HARASSMENT AND VIOLENCE AGAINST SERBS AND ROMA IN KOSOVO
(New York, August 3, 1999) - Human Rights Watch today released a detailed report documenting how ethnic Serbs and Roma (Gypsies) face fear, uncertainty, and violence in Kosovo. According to the United Nations High Commissioner for Refugees (UNHCR), more than 164,000 Serbs have left Kosovo during the seven weeks since Yugoslav and Serb forces withdrew and the NATO-led Kosovo Force (KFOR) entered the province. Many others have moved to Serb or Roma enclaves under KFOR protection within Kosovo. A wave of arson and looting of Serb and Roma homes throughout Kosovo has ensued. Serbs and Roma remaining in Kosovo have been subject to repeated incidents of harassment and intimidation, including severe beatings. Most seriously, there has been a spate of murders and abductions of Serbs since mid-June, including the late July massacre of Serb farmers.
The most serious atrocities documented include dozens of killings of Serbs since mid-June. On July 23, as this report went to press, fourteen ethnic Serb farmers were shot dead as they harvested hay near the village of Gracko, in central Kosovo. However, as the report shows, there have been numerous ethnically-motivated killings in post-conflict Kosovo. For example, Marica Stamenkovic, seventy-seven years old, and Panta Filipovic, sixty-three years old, were brutally murdered on June 21 in the town of Prizren, where they had lived for decades. Having decided to stay in Prizren while other Serbs fled the city, the two victims and their spouses became the target of KLA harassment. Within days of KFOR's entry into Kosovo, uniformed KLA members began appearing at their homes demanding money and arms. After repeated visits and harassment, both victims were found with their throats cut. Marica Stamenkovic had been nearly decapitated.
The 18-page report, which is based on numerous interviews with victims, eyewitnesses, and local officials in over a dozen villages and towns, describes direct and systematic efforts to force Serbs and Roma to leave their homes, including through arson, looting and the destruction of their property. Men have been detained, questioned, and beaten, often very badly. While most have subsequently been released, some of those abducted remain missing and are presumed dead. The majority of the abuses have been committed by men dressed in KLA uniforms, although it remains unclear whether there is an organized KLA campaign against minorities. Prominent among explanations for these abuses is the desire of some ethnic Albanians to take revenge for atrocities committed by Serb security forces prior to KFOR's entry into Kosovo. While the Serb minority is the most obvious target of this retaliatory animus, Roma, too, are at risk, as they are commonly perceived by ethnic Albanians as having been willing collaborators in Serb abuses. Another related motivation for the abuse is to drive members of these minority groups out of Kosovo. Indeed, numerous Serbs and Roma have told Human Rights Watch that they have been directly warned by ethnic Albanians, under threat of violence, to leave Kosovo and never return.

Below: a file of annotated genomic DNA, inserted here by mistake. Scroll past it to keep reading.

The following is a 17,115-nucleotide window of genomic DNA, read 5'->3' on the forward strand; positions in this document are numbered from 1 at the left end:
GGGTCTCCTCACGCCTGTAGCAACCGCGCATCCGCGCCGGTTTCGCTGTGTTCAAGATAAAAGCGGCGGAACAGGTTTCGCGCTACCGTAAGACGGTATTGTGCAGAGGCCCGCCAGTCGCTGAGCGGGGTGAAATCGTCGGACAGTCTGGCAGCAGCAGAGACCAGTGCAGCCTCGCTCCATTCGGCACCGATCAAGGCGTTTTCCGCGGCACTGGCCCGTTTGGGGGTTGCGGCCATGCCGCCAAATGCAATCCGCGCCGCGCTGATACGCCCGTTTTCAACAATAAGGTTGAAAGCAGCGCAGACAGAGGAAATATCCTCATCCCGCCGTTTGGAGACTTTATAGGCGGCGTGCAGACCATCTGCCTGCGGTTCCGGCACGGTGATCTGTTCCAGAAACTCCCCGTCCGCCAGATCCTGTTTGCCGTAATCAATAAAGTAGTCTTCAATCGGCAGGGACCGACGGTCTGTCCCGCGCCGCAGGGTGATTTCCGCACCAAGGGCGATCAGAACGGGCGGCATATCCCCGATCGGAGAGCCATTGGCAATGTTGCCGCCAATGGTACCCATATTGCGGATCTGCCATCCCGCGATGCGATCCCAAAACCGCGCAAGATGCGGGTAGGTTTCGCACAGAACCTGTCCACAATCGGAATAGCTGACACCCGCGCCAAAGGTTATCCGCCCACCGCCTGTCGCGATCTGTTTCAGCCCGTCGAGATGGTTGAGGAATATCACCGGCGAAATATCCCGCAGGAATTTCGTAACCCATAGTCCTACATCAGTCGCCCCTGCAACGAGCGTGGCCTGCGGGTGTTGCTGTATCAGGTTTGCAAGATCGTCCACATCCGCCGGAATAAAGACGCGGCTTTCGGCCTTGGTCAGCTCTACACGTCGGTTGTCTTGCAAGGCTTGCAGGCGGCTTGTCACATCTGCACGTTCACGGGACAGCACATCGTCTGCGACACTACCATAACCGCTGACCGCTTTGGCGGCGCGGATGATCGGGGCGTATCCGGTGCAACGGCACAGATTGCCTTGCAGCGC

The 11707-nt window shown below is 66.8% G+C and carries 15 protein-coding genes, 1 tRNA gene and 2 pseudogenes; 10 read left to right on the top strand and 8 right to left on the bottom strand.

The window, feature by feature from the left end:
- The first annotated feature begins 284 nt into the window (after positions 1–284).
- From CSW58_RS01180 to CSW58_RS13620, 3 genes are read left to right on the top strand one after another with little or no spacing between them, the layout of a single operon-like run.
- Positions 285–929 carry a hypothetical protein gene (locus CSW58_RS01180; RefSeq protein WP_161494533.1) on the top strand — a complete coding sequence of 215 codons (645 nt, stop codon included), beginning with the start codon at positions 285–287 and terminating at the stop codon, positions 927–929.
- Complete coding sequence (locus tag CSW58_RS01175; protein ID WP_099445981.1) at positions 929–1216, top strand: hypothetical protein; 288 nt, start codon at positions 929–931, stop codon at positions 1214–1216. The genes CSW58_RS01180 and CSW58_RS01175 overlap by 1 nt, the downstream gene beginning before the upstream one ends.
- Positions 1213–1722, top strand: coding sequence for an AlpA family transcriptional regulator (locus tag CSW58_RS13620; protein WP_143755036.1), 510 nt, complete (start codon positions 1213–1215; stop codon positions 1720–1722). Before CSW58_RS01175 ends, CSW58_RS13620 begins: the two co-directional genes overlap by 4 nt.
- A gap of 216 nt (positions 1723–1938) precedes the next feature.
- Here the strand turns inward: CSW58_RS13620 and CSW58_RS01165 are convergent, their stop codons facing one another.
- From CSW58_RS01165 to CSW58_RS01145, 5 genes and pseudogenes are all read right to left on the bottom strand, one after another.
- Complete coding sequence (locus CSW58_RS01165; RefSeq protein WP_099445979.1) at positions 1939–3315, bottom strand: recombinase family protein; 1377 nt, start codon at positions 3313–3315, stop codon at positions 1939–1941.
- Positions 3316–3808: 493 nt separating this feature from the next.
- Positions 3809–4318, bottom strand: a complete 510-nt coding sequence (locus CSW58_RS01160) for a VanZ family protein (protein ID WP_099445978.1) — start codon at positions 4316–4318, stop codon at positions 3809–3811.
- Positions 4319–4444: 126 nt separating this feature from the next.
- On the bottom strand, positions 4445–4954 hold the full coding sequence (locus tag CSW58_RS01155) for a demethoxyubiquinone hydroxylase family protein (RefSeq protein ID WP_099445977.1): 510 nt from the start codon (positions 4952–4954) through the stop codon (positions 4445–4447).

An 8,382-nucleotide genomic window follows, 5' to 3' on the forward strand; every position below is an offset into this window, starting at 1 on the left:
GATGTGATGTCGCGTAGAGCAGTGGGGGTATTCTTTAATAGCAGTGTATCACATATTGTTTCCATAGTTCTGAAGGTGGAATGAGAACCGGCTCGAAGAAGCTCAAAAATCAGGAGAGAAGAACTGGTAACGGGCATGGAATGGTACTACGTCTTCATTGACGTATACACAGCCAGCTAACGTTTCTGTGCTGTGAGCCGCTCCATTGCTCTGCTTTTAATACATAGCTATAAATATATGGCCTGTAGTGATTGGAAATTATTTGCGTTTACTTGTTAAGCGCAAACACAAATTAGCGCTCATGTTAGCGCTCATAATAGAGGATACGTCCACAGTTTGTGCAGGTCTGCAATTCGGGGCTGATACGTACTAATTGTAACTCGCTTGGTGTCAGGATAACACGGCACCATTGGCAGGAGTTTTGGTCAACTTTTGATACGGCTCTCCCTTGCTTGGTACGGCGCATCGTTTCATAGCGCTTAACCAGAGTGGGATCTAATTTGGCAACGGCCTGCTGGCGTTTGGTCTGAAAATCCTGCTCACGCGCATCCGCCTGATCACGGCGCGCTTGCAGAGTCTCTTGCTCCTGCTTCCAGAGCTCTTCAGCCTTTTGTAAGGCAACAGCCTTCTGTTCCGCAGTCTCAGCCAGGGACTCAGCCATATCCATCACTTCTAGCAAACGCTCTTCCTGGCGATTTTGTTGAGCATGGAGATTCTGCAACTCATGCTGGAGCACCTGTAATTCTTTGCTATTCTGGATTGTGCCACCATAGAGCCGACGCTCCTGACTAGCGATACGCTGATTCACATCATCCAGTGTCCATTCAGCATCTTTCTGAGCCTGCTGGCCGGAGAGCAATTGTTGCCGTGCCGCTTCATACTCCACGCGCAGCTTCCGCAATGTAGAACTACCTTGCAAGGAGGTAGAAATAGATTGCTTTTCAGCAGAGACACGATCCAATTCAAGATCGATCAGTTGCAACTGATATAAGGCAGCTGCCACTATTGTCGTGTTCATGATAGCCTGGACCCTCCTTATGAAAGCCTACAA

The response of KFOR and the United Nations Mission in Kosovo (UNMIK) to abuses against minority populations has been belated and uneven. To a large extent, the frequency of abuses against Serbs and Roma directly reflects the lack of a police force and the concomitant lack of law and order in Kosovo. In the absence of a fully deployed international police force, KFOR contingents have attempted to fill the security gap with military police operating police stations in major towns. Some contingents have stepped up patrols and deployed peacekeepers to protect populations at risk. Yet concerns about the safety of KFOR's own troops, a lack of experience in law enforcement functions and, above all, a shortage of available personnel, have frequently rendered KFOR units unable and unwilling to take the initiatives necessary to build confidence among Serb and Roma communities.
Human Rights Watch called for immediate corrective action to prevent further abuses, including, most notably, the deployment of an effective international police force. The international monitoring group urged KFOR to increase the frequency of patrols in areas with at-risk populations and, as a matter of urgency, called on UNHCR to deploy additional protection officers and on the OSCE to station an adequate number of human rights monitors in areas with at-risk minority populations. The organization also called on donor institutions and governments to give priority in the allocation of reconstruction aid to those municipalities that protect and prevent violence and discrimination against ethnic minorities and persons due to their political affiliation, as well as to withhold from organizations and institutions located in Kosovo any reconstruction assistance, with the exception of emergency humanitarian aid, which cannot be adequately and meticulously tracked to ensure that those implicated in war crimes and/or serious human rights abuses do not benefit politically or economically.